London, Mar 16 (PTI) The UK government has doubled the security funding available to places of worship in their fight against hate crime, with 3.2 million pounds earmarked for 2020-2021.
The Places of Worship Protective Security Funding scheme, now running for around four years, provides funding for measures such as CCTV, fencing, gates, alarms and lighting, to places of worship and associated faith community centres that are vulnerable to hate crime.
The UK Home Office said this week that 27 mosques, 13 churches, five gurdwaras and four Hindu temples have received 1.6 million pounds in funding for 2019-20, the largest amount of funding in a single year since the scheme was set up in 2016.
“No one should be fearful about practicing their faith. Whether it is a church, a mosque, gurdwara or temple, any place of worship should be a space of reflection and safety,” said Baroness Susan Williams, the Home Office Minister for Countering Extremism.
“The places of worship scheme provides that physical security. However, we can always do more, which is why we want to hear from worshipers about how we can better protect them from these terrible attacks,” she said.
On Sunday, the one-year anniversary of the Christchurch terror attack in New Zealand, the UK also launched a new consultation for faith groups to feedback on what more can be done to protect faith groups from attacks.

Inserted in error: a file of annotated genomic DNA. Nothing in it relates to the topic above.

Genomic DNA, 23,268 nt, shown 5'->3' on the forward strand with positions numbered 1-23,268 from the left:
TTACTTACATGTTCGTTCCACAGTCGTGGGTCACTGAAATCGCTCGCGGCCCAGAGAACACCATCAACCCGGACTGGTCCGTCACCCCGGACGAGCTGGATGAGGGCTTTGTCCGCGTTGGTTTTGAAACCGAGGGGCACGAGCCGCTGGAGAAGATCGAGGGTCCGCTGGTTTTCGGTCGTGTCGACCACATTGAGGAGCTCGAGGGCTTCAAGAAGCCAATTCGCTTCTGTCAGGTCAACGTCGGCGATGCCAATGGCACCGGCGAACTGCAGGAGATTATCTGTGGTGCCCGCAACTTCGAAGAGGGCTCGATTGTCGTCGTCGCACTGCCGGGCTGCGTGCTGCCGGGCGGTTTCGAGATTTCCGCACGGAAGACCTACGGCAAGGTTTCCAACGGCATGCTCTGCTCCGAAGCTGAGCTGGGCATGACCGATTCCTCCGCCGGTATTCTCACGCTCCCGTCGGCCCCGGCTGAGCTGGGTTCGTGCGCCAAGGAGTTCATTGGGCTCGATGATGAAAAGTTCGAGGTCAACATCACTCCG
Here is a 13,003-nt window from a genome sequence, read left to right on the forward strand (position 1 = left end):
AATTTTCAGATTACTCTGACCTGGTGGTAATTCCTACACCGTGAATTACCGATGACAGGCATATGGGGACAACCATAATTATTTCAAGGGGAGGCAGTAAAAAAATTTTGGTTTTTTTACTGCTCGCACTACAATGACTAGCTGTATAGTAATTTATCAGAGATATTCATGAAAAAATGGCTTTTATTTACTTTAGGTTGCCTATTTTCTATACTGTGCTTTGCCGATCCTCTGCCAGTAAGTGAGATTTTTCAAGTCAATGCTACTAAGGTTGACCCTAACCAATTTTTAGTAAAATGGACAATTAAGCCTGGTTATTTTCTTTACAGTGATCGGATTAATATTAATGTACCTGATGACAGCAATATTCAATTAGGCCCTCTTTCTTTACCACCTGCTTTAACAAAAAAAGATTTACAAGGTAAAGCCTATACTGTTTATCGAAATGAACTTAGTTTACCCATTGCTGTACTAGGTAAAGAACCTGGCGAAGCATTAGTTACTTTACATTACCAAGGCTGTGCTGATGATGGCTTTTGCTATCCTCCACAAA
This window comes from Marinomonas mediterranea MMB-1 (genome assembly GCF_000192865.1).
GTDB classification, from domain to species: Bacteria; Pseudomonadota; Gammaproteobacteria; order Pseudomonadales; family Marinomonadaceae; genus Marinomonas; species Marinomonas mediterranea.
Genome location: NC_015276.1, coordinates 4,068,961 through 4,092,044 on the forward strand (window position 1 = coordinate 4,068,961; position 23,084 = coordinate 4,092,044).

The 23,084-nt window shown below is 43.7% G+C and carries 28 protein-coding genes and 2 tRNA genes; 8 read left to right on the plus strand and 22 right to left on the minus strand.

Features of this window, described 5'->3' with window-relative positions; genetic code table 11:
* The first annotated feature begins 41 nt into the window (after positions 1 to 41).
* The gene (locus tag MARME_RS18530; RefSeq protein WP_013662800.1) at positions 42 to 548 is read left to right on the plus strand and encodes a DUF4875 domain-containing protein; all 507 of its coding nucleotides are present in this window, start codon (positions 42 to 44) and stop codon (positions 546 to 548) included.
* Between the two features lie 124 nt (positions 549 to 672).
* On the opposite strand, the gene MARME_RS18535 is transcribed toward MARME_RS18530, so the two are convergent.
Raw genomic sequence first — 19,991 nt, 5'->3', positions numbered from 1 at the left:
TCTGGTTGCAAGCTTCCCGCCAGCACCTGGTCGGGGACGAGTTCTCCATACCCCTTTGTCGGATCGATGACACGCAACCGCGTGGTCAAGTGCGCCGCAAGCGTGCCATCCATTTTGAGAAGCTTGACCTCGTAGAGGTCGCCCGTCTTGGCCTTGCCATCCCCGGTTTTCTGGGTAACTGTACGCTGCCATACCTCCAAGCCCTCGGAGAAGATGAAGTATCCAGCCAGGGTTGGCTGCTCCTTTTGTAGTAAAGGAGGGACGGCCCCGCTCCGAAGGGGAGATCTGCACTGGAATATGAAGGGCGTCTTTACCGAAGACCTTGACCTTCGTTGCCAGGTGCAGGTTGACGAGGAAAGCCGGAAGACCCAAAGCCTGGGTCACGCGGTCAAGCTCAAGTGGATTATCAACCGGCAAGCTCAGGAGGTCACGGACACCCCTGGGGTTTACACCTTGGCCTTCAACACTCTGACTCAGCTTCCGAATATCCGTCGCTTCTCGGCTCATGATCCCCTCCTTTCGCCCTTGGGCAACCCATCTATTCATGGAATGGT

The consultation, which will last for eight weeks, will ask faith groups what else should be done to help them feel safe and confident while practicing their religion. It will enable all faith groups to share their experiences of hate crime, and provide insight for the government in keeping pace with the evolving threat.
“The consultation recognises that different religious groups have different needs, and that some members of congregations, such as women or the elderly may feel more vulnerable than other groups. The results of the consultation will then be analysed and considered as part of future steps on how the government can protect religious groups,” the Home Office said.
It added that under its a new simplified system for applicants, a central contractor will install better physical security, such as locks, lighting and CCTV. All applications are assessed and funding provided to those who are most vulnerable to hate crime attacks.
In 2018 to 2019, police in England and Wales recorded 103,379 hate crime offences, an increase of 10 per cent on the previous year. This, according to the government, is largely due to improvements in the police recording and more victims feeling able to come forward and report these crimes. PTI AK NSA